That simple preventative that your veterinarian keeps recommending costs 15 times less than treatment!
It’s easy to shrug off your veterinarian when you’re asked if your pets are up to date with heartworm prevention. What are the odds of your pet contracting heartworm anyway right? Well – the answer is, you don’t want to find out!
Take these facts to heart before you dismiss another opportunity to protect your pet from heartworms.
Heartworms are a real danger.
Heartworms pose a serious threat to both your dogs and cats health. In pets, adult heartworms can grow up to 30cm in length, blocking the arteries leading to the lungs and infesting the heart. As a result, the heart is forced to pump extra hard to keep blood flowing, which can lead to heart failure. The disease can also severely damage other parts of the body, such as the liver and kidneys. It affects many types of animals, including domestic and feral dogs and cats, dingoes and foxes.
Heartworms are transmitted by mosquitos – just one bite could infect your pet.
Mosquitos can survive and thrive in a variety of climates and environments. They can drink three-times their weight in blood and spread heartworm larvae as they feed.
Pet owners do not usually see any symptoms of heartworm disease until the infection has advanced.
Symptoms of heartworm in dogs include:
- A dry, chronic cough
- Weight loss
- Breathing difficulties
- Difficulty with exercise
- Ascites (where the abdomen swells up due to the fluid build-up because the heart cannot pump normally)
Symptoms of heartworm in cats include:
- Raspy breathing
Heartworm is often misdiagnosed as asthma.
Mosquito season is impossible to predict.
Year-round protection is essential to ensure protection. It only takes one bite from a mosquito to infect an animal. Mosquitos are more prevalent in warm climates, but heartworm is diagnosed across the country. If a mosquito bites an infected animal, then bites your pet, your pet is at risk of infection. As each new animal is infected, the risk of heartworm grows.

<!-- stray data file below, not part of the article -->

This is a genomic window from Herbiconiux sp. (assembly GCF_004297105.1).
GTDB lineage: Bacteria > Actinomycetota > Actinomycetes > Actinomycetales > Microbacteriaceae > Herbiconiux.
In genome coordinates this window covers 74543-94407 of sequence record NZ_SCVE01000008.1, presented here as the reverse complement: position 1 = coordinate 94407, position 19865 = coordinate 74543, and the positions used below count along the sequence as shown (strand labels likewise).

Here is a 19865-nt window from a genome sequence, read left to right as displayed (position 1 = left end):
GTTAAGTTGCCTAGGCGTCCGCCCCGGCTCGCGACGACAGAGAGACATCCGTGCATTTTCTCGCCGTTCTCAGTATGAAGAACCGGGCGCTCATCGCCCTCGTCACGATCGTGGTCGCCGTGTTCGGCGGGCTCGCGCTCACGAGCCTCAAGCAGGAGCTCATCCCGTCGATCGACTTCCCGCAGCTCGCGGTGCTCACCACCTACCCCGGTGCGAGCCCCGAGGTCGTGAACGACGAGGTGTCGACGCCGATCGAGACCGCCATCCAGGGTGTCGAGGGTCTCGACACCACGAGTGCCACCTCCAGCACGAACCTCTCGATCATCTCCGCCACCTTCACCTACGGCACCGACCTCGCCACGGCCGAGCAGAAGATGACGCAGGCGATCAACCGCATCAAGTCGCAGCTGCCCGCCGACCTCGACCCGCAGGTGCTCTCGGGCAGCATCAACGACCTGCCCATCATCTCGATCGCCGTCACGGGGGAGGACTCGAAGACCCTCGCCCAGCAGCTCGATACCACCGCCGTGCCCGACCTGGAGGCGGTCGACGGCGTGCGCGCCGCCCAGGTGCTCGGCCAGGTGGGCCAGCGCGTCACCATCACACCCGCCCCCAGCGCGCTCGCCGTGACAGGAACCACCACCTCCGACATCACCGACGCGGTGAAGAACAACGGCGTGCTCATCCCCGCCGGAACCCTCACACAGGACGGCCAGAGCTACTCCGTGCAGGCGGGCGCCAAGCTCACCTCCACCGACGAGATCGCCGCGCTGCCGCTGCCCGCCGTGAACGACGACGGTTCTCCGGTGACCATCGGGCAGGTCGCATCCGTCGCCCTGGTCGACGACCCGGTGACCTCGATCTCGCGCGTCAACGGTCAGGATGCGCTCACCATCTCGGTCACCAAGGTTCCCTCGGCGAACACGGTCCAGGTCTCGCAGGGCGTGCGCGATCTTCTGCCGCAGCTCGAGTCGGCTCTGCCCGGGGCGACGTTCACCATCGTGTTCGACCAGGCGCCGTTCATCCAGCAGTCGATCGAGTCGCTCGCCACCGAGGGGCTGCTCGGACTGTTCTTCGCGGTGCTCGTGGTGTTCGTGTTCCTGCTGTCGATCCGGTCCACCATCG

Heartworm disease is hard to treat.
A heartworm infestation is difficult and expensive to treat in dogs and there is no approved treatment for cats. Treatment for heartworm disease is expensive and difficult, often requiring hospitalisation, and may require harsh drugs to kill the adult heartworms. Some dogs do not survive this treatment.
It takes approximately six months for a dog to test positive for heartworms and they can grow more than 12 inches in length living in a dog’s heart, lungs or blood vessels for up to seven years.
Just one adult heartworm can kill a cat and there is no safe way to treat heartworm in cats.
Heartworms are easy to prevent.
Heartworm preventives are effective and easy to administer to pets. Plus prevention is much cheaper than treatment. Treatment costs more than 15 times that of a year’s worth of heartworm preventive.
For dogs, there is a yearly injection which can be given at the same time as their yearly vaccination. There are also monthly chewables/tablets available. If there’s a chance that you may forget a monthly dose of heartworm prevention, we would definitely recommend the yearly injection.
For cats, there is only a monthly top spot formulation available.